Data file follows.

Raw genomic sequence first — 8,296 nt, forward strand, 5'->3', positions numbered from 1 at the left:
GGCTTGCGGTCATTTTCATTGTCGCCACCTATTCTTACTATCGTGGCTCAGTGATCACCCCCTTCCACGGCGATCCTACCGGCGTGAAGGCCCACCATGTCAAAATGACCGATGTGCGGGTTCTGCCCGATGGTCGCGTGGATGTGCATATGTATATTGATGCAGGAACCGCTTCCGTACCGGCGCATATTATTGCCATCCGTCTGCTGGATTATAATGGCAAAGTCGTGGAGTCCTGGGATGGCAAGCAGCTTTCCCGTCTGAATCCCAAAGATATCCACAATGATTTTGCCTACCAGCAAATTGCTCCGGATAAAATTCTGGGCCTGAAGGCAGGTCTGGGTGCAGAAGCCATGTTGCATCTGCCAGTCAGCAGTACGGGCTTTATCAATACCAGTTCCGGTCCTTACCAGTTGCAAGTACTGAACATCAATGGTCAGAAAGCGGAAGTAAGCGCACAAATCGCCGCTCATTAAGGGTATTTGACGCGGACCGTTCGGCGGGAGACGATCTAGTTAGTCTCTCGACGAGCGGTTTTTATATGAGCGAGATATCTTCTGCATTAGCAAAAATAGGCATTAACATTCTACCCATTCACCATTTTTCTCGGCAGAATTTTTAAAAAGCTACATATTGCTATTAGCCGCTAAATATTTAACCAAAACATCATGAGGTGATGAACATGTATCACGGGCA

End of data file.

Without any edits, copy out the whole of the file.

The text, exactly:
Raw genomic sequence first — 8,296 nt, forward strand, 5'->3', positions numbered from 1 at the left:
GGCTTGCGGTCATTTTCATTGTCGCCACCTATTCTTACTATCGTGGCTCAGTGATCACCCCCTTCCACGGCGATCCTACCGGCGTGAAGGCCCACCATGTCAAAATGACCGATGTGCGGGTTCTGCCCGATGGTCGCGTGGATGTGCATATGTATATTGATGCAGGAACCGCTTCCGTACCGGCGCATATTATTGCCATCCGTCTGCTGGATTATAATGGCAAAGTCGTGGAGTCCTGGGATGGCAAGCAGCTTTCCCGTCTGAATCCCAAAGATATCCACAATGATTTTGCCTACCAGCAAATTGCTCCGGATAAAATTCTGGGCCTGAAGGCAGGTCTGGGTGCAGAAGCCATGTTGCATCTGCCAGTCAGCAGTACGGGCTTTATCAATACCAGTTCCGGTCCTTACCAGTTGCAAGTACTGAACATCAATGGTCAGAAAGCGGAAGTAAGCGCACAAATCGCCGCTCATTAAGGGTATTTGACGCGGACCGTTCGGCGGGAGACGATCTAGTTAGTCTCTCGACGAGCGGTTTTTATATGAGCGAGATATCTTCTGCATTAGCAAAAATAGGCATTAACATTCTACCCATTCACCATTTTTCTCGGCAGAATTTTTAAAAAGCTACATATTGCTATTAGCCGCTAAATATTTAACCAAAACATCATGAGGTGATGAACATGTATCACGGGCA